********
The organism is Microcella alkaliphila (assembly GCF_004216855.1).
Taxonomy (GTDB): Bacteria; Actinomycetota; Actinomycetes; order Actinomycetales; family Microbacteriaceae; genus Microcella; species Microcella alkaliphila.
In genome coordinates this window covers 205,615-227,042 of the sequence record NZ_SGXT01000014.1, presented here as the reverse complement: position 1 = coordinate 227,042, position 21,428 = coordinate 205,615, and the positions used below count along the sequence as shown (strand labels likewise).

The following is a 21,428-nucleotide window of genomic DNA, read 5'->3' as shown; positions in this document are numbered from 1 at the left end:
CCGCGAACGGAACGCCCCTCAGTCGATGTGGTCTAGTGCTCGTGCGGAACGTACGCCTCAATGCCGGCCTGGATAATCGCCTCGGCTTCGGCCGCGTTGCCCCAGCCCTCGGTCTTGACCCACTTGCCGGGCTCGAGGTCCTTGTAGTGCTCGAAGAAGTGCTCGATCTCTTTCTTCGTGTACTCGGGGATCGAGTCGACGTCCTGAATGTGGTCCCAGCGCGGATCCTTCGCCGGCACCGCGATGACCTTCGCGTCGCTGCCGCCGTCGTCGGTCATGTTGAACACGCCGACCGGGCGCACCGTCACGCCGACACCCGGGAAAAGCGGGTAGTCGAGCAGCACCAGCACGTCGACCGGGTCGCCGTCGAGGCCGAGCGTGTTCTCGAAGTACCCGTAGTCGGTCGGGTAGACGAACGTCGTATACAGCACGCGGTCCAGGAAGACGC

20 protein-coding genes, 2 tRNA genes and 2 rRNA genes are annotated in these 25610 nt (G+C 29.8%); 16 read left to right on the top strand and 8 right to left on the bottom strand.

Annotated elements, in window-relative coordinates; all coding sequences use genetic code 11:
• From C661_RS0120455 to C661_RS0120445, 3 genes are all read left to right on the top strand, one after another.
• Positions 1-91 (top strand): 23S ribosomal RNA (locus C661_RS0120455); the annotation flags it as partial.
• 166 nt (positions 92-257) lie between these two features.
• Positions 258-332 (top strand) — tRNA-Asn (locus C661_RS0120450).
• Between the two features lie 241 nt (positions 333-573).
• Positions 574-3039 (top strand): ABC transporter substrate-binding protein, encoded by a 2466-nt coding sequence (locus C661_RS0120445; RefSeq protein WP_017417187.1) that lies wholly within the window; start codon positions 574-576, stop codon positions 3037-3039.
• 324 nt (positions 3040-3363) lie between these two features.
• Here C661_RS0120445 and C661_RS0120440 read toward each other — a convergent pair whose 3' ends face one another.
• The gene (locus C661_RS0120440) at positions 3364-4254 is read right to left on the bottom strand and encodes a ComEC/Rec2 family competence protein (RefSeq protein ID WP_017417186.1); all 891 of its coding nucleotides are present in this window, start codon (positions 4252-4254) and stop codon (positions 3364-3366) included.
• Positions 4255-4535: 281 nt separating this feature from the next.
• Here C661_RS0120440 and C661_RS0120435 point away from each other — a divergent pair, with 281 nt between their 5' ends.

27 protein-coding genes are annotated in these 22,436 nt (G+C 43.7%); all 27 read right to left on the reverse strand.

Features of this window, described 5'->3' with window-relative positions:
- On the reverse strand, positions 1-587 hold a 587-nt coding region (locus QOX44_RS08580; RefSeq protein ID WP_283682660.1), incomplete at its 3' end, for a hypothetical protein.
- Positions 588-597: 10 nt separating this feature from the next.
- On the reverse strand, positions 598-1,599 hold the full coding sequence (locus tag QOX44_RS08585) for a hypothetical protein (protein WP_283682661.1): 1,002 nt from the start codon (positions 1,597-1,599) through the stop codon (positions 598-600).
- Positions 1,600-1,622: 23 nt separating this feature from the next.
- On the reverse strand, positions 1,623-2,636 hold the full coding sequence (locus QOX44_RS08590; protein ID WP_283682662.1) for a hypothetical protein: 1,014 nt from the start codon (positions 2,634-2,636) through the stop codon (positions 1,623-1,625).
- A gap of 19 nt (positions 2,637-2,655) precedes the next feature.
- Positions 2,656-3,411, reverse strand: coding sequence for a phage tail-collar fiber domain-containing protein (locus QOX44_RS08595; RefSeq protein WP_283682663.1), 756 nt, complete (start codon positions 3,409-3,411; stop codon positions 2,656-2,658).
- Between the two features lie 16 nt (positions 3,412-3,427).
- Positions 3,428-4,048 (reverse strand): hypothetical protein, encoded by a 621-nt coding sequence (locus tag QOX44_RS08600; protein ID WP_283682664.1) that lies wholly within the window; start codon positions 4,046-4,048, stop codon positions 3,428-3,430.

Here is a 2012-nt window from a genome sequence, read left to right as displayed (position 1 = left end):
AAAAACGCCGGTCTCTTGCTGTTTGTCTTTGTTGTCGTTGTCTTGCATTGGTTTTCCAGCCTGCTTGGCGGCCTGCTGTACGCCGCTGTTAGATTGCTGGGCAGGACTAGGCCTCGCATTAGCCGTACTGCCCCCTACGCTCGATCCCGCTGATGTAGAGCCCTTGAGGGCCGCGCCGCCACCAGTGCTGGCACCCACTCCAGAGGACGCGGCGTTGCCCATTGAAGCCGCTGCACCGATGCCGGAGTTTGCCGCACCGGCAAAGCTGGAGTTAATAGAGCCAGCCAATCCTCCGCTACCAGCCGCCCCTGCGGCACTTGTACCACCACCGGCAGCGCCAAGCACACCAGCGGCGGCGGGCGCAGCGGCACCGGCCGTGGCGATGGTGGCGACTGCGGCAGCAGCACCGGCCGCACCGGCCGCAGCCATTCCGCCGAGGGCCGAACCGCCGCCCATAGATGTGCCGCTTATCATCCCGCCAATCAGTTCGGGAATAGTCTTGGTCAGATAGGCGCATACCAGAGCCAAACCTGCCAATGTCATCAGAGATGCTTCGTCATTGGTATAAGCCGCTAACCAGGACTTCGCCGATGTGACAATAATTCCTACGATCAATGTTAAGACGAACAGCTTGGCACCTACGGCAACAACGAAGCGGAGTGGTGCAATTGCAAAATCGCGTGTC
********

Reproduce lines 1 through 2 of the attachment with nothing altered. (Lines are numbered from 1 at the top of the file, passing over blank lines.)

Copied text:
The organism is Microcella alkaliphila (assembly GCF_004216855.1).
Taxonomy (GTDB): Bacteria; Actinomycetota; Actinomycetes; order Actinomycetales; family Microbacteriaceae; genus Microcella; species Microcella alkaliphila.